Types of Acupuncture[edit | edit source]

In addition to traditional acupuncture, several variations have emerged, including:

  • Electroacupuncture: A technique that involves passing small electrical currents through the acupuncture needles to stimulate the acupuncture points.
  • Auricular Acupuncture: A form of acupuncture that focuses on the ear, with the belief that the entire body is represented on the auricle (outer ear).
  • Scalp Acupuncture: A technique that involves inserting needles into specific points on the scalp to treat neurological and psychiatric disorders.
  • Laser Acupuncture: A non-invasive form of acupuncture that uses low-intensity laser beams instead of needles to stimulate acupuncture points.

Regulation and Training[edit | edit source]

The practice of acupuncture is regulated in many countries, with requirements for education, training, and licensure varying widely. In the United States, most states require acupuncturists to complete a program accredited by the Accreditation Commission for Acupuncture and Oriental Medicine (ACAOM) and pass the National Certification Commission for Acupuncture and Oriental Medicine (NCCAOM) examination. Many other countries have similar regulatory bodies and certification processes.

History[edit | edit source]

The origins of acupuncture can be traced back more than 2,000 years to ancient China, where it was an integral part of the country's medical system. The earliest known texts on acupuncture, the Huangdi Neijing (Yellow Emperor's Classic of Internal Medicine) and the Nan Jing (Classic of Difficult Issues), were written during the Warring States Period (475-221 BCE) and the Han Dynasty (206 BCE-220 CE), respectively.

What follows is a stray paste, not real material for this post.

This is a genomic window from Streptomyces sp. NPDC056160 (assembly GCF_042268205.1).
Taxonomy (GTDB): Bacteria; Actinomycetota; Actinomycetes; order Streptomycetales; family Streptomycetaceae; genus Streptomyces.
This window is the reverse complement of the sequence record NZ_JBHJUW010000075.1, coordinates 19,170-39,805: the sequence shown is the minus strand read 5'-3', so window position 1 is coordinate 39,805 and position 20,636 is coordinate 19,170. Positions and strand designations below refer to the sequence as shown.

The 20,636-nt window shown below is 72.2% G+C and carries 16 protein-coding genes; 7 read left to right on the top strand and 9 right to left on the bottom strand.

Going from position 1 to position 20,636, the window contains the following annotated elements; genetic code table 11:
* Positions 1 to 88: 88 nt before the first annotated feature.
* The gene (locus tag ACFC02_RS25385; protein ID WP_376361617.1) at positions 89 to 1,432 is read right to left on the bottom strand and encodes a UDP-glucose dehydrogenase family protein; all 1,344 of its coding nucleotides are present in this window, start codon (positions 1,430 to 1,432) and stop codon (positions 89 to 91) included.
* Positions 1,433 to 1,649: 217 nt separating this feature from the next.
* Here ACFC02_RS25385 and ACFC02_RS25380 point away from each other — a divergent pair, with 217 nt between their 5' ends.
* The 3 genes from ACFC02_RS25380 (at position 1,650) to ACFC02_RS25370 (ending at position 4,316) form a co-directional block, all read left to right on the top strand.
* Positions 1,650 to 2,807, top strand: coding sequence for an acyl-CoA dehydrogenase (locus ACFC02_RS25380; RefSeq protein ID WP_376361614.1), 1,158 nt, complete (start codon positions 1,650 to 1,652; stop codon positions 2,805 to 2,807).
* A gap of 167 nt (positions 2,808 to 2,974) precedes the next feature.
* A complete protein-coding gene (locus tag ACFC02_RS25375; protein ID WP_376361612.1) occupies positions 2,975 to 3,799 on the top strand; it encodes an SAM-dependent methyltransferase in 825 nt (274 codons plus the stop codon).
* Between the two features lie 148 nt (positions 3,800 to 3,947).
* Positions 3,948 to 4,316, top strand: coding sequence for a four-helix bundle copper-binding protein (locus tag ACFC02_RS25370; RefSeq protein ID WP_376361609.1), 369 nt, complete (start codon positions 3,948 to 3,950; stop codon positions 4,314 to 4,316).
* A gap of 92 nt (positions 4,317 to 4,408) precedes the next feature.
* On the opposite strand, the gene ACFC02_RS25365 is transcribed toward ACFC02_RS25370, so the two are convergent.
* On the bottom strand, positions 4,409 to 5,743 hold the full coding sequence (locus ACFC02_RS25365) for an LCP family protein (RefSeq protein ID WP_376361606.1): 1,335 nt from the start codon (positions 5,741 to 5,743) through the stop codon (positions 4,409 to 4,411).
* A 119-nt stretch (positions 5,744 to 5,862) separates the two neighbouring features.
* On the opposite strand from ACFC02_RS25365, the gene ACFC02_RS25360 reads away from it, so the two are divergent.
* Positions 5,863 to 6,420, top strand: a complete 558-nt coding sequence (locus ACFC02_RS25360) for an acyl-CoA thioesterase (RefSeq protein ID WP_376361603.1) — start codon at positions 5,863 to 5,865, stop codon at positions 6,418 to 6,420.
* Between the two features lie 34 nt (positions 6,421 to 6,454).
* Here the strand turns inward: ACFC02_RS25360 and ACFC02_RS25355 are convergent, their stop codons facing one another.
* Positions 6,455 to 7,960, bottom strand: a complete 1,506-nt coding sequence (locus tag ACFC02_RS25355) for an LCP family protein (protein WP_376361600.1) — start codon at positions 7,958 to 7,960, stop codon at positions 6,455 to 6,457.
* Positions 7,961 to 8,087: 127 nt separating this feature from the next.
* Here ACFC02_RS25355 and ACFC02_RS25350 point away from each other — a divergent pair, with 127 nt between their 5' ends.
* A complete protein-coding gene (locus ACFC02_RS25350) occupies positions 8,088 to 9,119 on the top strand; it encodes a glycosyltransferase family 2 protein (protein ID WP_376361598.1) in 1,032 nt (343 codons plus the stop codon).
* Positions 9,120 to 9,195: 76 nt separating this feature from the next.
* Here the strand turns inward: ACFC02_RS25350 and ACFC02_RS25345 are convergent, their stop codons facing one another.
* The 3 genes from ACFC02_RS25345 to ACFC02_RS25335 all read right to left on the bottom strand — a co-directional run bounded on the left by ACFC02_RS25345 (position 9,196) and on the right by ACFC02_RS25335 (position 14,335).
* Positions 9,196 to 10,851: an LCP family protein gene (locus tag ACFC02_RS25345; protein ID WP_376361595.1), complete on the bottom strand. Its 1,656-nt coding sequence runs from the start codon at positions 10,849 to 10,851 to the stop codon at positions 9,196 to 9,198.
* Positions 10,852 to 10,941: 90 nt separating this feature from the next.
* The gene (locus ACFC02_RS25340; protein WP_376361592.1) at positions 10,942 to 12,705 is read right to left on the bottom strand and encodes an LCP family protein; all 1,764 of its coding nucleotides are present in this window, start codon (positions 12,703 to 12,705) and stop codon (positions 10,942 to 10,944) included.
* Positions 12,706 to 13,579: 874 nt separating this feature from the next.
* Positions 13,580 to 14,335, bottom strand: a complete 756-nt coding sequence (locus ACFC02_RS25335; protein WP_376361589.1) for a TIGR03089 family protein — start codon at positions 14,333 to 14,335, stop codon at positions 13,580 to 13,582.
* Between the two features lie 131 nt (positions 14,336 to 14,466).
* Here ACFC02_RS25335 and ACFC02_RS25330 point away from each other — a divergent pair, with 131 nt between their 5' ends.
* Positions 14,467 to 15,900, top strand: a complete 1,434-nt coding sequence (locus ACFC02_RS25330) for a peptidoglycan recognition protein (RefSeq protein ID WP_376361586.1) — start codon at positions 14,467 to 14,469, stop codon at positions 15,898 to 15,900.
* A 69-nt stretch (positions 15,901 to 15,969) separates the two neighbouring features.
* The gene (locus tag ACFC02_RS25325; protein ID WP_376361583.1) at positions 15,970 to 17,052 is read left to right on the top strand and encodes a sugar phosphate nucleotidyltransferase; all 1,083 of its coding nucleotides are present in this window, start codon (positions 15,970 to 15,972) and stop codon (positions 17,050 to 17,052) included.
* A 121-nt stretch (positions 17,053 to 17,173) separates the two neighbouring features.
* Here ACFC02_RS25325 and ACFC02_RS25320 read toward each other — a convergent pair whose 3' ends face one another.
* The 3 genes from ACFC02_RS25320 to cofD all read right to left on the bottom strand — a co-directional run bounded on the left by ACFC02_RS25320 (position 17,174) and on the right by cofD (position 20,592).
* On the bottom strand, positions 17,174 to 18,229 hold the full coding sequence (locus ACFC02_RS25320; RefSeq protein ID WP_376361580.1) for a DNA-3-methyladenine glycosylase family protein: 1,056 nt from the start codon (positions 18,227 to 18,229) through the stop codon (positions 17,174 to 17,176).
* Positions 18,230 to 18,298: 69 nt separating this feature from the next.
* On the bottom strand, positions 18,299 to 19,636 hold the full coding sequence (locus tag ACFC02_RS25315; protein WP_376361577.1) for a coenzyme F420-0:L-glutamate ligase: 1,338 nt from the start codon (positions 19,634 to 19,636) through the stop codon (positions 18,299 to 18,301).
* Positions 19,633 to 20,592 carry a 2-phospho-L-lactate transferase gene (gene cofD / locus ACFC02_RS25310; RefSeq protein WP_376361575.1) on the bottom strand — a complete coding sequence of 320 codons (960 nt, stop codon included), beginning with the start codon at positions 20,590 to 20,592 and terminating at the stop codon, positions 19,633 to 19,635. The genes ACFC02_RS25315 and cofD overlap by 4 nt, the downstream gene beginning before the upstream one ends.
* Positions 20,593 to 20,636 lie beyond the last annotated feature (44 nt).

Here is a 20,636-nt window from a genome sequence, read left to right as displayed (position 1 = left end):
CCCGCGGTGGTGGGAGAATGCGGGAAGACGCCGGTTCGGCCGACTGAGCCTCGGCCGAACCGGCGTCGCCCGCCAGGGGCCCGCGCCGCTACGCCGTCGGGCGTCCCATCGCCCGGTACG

Acupuncture gained popularity in the West during the 20th century, particularly after U.S. President Richard Nixon's visit to China in 1972, during which New York Times reporter James Reston received acupuncture for post-operative pain relief. This event sparked widespread interest in acupuncture and traditional Chinese medicine in the United States and other Western countries.

Controversies[edit | edit source]

Despite its long history and widespread use, acupuncture remains a controversial practice in the scientific community. Critics argue that many acupuncture studies are methodologically flawed and that the effectiveness of acupuncture may be attributed to the placebo effect. However, proponents of acupuncture maintain that it is a safe and effective treatment for a variety of conditions, and ongoing research continues to explore its potential benefits and mechanisms of action.

Summary[edit | edit source]

Acupuncture (from Lat. acus, "needle" (noun), and pungere, "prick" (verb) or in Standard Mandarin, zhēn jiǔ (針灸) is a technique of inserting and manipulating needles into "acupuncture points" on the body.

See Also[edit | edit source]

References[edit | edit source]

External Links[edit | edit source]

See also[edit | edit source]

Acupuncture Resources


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Contributors: Prab R. Tumpati, MD